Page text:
[thelist] RE: Charging for copyrights [long]

Carol Stein techwatcher at accesswriters.com
Wed Aug 6 14:04:07 CDT 2003

First, we (writers) do not sell "copyright." Rather, we charge for certain
well- or ill-defined *publication* rights, such as "first English-language
exclusive print publication rights in the U.S. between 2003 and 2004." I
probably made that one up, but you can sell any term you can come up with,
if you find a buyer. Terms defining publication rights definitely can
include medium of publication; language; place; and time, date, and
frequency restrictions.

The "new" copyright law is meant to be simple and clear and very protective
of writers, but has become arcane again (largely because of commercial
"pressure" on judiciary, one must assume). The law is: If you write
anything on anything with anything, the moment you write it you thereby,
immediately, and without registration, own the copyright to it. It's an
"international" law (i.e., it applies insofar as nations abide by and
enforce it). You can lose a copyright by failing to defend it, btw (but in
that case it falls into the public domain, not to the thief).

The following are the exceptions:
- What you are writing is a video script/screenplay; when you sell it, you
are selling the actual copyright. Historically, producers buy and own all
rights to a film/video script, for complex reasons... This is one reason
screenwriters are relatively highly paid (though it doesn't hurt that they
have a union), although playwrights unquestionably own their copyrights...
Except that within the past decade the director or choreographer or
something of a new musical (Rent) sued for the rights of the playwright,
perhaps because he died just before his first work reached Broadway. Oh,
and also actors own the right to be hired in a new play if they were in an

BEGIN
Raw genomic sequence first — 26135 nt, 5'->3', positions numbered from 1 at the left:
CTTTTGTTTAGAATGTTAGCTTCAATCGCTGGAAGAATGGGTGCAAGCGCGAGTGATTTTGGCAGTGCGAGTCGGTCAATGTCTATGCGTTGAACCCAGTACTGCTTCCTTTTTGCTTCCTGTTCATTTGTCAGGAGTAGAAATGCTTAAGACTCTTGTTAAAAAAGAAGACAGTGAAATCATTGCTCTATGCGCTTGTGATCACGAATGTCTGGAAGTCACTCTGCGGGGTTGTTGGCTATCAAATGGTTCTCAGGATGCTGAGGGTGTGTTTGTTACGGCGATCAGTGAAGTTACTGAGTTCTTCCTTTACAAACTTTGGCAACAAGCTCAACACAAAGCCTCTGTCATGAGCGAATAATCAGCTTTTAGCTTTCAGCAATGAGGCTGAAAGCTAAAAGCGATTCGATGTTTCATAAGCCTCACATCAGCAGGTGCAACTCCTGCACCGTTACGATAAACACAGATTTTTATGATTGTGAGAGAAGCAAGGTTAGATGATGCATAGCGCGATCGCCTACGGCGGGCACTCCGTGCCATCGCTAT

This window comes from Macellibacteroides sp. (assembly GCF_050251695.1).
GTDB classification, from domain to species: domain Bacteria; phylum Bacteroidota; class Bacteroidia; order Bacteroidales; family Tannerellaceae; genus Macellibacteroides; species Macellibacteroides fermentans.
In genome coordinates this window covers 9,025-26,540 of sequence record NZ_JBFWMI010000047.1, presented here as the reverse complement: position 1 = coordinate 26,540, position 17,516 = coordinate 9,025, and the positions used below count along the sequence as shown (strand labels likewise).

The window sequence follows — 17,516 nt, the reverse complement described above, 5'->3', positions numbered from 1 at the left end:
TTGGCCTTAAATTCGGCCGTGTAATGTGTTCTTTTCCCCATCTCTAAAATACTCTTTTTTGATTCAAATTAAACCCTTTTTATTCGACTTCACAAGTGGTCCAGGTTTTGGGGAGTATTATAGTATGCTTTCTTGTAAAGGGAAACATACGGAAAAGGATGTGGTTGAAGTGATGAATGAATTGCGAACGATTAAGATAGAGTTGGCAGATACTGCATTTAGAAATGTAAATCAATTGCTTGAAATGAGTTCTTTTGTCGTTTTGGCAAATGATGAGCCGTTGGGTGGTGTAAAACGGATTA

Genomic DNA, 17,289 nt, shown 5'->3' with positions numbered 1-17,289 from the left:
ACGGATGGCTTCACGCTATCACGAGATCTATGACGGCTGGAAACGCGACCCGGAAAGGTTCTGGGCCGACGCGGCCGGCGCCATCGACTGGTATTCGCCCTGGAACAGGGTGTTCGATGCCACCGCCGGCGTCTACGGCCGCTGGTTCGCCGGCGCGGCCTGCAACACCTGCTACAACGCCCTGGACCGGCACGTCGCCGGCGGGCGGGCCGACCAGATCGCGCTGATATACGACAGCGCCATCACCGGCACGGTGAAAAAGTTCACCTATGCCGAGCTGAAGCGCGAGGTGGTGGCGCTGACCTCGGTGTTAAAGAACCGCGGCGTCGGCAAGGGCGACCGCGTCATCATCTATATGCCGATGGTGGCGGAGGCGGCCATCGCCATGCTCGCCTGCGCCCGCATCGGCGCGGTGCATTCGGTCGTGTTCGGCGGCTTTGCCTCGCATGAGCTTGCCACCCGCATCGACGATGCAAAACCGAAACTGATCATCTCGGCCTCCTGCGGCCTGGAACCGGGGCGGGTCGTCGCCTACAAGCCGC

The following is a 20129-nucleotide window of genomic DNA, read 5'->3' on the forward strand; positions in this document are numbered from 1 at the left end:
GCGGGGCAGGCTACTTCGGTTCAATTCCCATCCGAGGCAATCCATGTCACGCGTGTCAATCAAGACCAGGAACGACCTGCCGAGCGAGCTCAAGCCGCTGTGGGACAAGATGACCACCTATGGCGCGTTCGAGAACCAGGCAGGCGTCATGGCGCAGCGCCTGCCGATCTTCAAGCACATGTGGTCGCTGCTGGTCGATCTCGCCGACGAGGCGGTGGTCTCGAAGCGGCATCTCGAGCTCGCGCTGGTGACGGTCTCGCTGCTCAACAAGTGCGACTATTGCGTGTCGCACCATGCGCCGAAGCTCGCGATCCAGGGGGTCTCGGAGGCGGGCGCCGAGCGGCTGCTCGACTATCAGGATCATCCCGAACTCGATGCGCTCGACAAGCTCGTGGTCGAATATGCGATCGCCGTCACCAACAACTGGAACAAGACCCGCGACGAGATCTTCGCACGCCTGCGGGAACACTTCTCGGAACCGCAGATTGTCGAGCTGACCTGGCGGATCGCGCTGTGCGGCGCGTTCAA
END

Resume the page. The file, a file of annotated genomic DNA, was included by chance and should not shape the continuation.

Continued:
"Equity workshop" performance of it, so some copyrights to plays are
encumbered by the need of its producer to buy out the actors' " performance
rights." (Do you think I could make this stuff up???)

- You have been hired, either as freelancer or employee, and your CONTRACT
states otherwise. Btw, you need not have been hired as a writer for this to
become a problem: If you never thought of writing anything, and were hired
as (for instance) a janitor, you still need to check whether you may have a
problem when that brilliant idea for a creative work occurs to you, even if
you retired years ago. (Fortunately, seriously restrictive contracts with
employees are a relatively recent occurrence.) Look for the words "work for

A "work for hire" specifically refers to "material" the copyright for which
would *otherwise* belong automatically to the author (since that's the
law). Because it is agreed ahead of time that it IS a "work for hire,"
however, the material belongs instead to whomever contracted for it. It
doesn't matter if you're employee or freelancer or whatever. To protect
yourself, try to make sure the "work for hire" is itself well-defined
(i.e., software to accomplish x, or technical manual describing z), or it
might be assumed (by idiot jurists) that it includes everything you write
during and even after your contract with a specific company.

The law doesn't much care whether you are 
(1) working on your own time or not, or 
(2) working on material related to your paying work or not  (in the case of
your being an employee).
If you wrote it, you own it EXCEPT as your contract says otherwise -- or
the judge feels otherwise! The latter is why you almost certainly need a
decent lawyer well versed in this area.
	Note that there have been some very peculiar circumstances, including
freelance journalists writing and selling factual stories, then needing to
defend their copyright against the periodical in order to sell "exclusive
rights to the story" to a film production company which approached the
journalist, interested in producing a *fictional* version. This happened
regardless of the fact that most freelancers specifically sell "one-time
serial publication rights" in standard contracts with periodicals. Some
contracts with consultants, also, have been so all-encompassing that
individuals who wrote, for example, a novel on their "own time" have been
sued by employers looking to gain the proceeds of their fictional work --
even if everyone admits the novel's completely unrelated to the company's
field. (Presumably, if more people wrote their own software, we would have
seen their copyrights challenged by employers who previously employed them
as security guards, or whatever.)

In short, this whole area is discouraging to writers (and one presumes,
programmers), and looks utterly ridiculous to anyone with an ounce of
common sense -- therefore, again, unless you're a lawyer or fully
understand your contract, get a lawyer.

Cheers --

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